Background: Rectal sexually transmitted infections (STI) have been associated with human immunodeficiency virus (HIV) diagnosis, but inferring a causal association requires disentangling them from receptive anal intercourse (RAI).
Methods: We conducted a stratified case-control study by frequency matching 4 controls to each case within year using clinical data from men who have sex with men (MSM) attending the Seattle STD Clinic 2001 to 2014. Cases were MSM with a new HIV diagnosis and negative HIV test at 12 months or less. Controls were HIV-negative MSM. All included men had rectal STI testing, tested negative for syphilis, and had complete sexual behavior data. We categorized men by RAI: (1) none; (2) condoms for all RAI; (3) condomless RAI only with HIV-negative partners; and (4) condomless RAI with HIV-positive or unknown-status partners. We created 3 logistic regression models: (1) 3 univariate models of concurrent rectal gonorrhea, rectal chlamydia, and rectal STI in 12 months or less with new HIV diagnosis; (2) those 3 infections, plus age, race, year, number of sexual partners in 2 months or less, and methamphetamine use; and (3) model 2 with RAI categories. We calculated the population attributable risk of rectal STI on HIV diagnoses.
Results: Among 176 cases and 704 controls, rectal gonorrhea, chlamydia and rectal STI in 12 months or less were associated with HIV diagnosis. The magnitude of these associations attenuated in the second model, but persisted in model 3 (gonorrhea: adjusted odds ratio [aOR], 2.3; 95% confidence interval [CI], 1.3–3.8; chlamydia: aOR, 2.5; 95% CI, 1.5–4.3; prior STI: aOR, 3.0; 95% CI, 1.5–6.2). One in 7 HIV diagnoses can be attributed to rectal STI.
Conclusions: Rectal STI are independently associated with HIV acquisition. These findings support the hypothesis that rectal STI play a biologically mediated causal role in HIV acquisition and support screening/treatment of STI for HIV prevention.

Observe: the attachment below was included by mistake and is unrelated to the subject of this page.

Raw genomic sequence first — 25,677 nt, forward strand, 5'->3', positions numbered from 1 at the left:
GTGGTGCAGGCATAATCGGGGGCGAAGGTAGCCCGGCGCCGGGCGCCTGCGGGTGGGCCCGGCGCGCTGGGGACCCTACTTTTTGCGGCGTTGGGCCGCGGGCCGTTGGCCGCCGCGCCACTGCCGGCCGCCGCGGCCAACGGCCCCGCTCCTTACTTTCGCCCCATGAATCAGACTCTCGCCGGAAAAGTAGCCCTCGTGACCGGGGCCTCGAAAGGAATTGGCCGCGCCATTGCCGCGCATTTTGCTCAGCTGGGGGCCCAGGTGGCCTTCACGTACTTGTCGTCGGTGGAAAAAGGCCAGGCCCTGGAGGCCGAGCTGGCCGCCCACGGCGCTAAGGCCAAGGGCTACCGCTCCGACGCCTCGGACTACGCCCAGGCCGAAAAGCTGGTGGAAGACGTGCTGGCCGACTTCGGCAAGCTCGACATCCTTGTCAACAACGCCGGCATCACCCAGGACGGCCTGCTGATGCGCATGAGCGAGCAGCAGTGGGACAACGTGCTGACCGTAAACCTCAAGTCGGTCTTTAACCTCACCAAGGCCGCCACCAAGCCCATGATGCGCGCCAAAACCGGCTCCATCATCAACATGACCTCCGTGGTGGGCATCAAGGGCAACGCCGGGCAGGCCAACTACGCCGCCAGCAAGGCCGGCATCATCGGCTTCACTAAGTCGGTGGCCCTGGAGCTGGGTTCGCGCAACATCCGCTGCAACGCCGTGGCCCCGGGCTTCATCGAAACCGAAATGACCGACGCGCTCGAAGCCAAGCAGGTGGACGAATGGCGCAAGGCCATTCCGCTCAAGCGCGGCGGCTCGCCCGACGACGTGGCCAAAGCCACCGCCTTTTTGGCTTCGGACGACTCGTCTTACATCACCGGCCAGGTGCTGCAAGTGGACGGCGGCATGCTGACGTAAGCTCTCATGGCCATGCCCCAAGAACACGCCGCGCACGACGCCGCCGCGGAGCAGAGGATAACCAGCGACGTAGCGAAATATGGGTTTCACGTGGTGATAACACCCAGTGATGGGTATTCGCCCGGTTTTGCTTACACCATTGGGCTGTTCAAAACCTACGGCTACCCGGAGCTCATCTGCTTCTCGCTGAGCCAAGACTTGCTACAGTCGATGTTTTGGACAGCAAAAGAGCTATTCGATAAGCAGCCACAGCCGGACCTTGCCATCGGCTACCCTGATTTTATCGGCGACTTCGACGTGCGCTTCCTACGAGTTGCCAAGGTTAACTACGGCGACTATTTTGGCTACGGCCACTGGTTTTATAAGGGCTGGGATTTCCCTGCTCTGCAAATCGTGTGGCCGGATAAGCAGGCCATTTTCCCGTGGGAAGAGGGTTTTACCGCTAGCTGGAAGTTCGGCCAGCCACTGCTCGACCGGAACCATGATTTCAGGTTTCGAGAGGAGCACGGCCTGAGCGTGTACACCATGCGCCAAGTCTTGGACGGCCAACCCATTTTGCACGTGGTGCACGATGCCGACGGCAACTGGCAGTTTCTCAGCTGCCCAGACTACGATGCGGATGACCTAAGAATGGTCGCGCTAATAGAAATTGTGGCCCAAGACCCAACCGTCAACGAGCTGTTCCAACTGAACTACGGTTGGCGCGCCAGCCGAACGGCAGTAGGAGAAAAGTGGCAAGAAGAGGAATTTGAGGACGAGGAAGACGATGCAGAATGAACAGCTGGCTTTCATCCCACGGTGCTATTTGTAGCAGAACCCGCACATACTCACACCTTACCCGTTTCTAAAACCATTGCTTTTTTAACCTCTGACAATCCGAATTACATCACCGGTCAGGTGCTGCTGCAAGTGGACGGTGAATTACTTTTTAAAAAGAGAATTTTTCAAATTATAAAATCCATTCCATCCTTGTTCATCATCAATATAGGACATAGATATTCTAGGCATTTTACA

Rectal gonorrhea and chlamydia increase the risk of a new diagnosis of human immunodeficiency virus independent of rectal sexual behavior among men who have sex with men.
From the *Department of Medicine, University of Washington; †Public Health-Seattle & King County HIV/STD Program; ‡Department of Epidemiology, University of Washington, Seattle, WA
Acknowledgements: We appreciate the biostatistical assistance provided by Dr. Jim Hughes. We are grateful to the Public Health Seattle & King County patients and staff without whom this work would be impossible.
Conflicts of interest: L.A.B. has received research support from Hologic.
Funding: This work was funded by the National Institutes of Health (K23-AI113185 to L.A.B., and T32 AI07140 trainee support to C.M.K.) and the University of Washington Center for AIDS Research, an NIH-funded program [grant P30 AI027757] which is supported by the following NIH Institutes and Centers: National Institute of Allergy and Infectious Diseases, National Career Institute, National Institutes of Mental Health, National Institute on Drug Abuse, National Institute of Child Health and Human Development, National Heart, Lung, and Blood Institute, National Institute on Aging.
Correspondence: Lindley Barbee MD, MPH, 325 9th Ave, Box 359777, Seattle, WA 98104. E-mail: email@example.com.
Received for publication August 12, 2016, and accepted February 14, 2017.